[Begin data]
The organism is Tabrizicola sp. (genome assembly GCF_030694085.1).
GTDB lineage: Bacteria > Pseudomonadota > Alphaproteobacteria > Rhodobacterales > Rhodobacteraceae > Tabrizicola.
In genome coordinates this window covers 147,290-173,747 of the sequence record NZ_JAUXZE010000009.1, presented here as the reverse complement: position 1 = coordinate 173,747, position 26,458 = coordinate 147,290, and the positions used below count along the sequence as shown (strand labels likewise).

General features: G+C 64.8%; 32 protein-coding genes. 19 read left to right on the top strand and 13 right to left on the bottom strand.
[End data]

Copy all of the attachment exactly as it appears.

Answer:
The organism is Tabrizicola sp. (genome assembly GCF_030694085.1).
GTDB lineage: Bacteria > Pseudomonadota > Alphaproteobacteria > Rhodobacterales > Rhodobacteraceae > Tabrizicola.
In genome coordinates this window covers 147,290-173,747 of the sequence record NZ_JAUXZE010000009.1, presented here as the reverse complement: position 1 = coordinate 173,747, position 26,458 = coordinate 147,290, and the positions used below count along the sequence as shown (strand labels likewise).

General features: G+C 64.8%; 32 protein-coding genes. 19 read left to right on the top strand and 13 right to left on the bottom strand.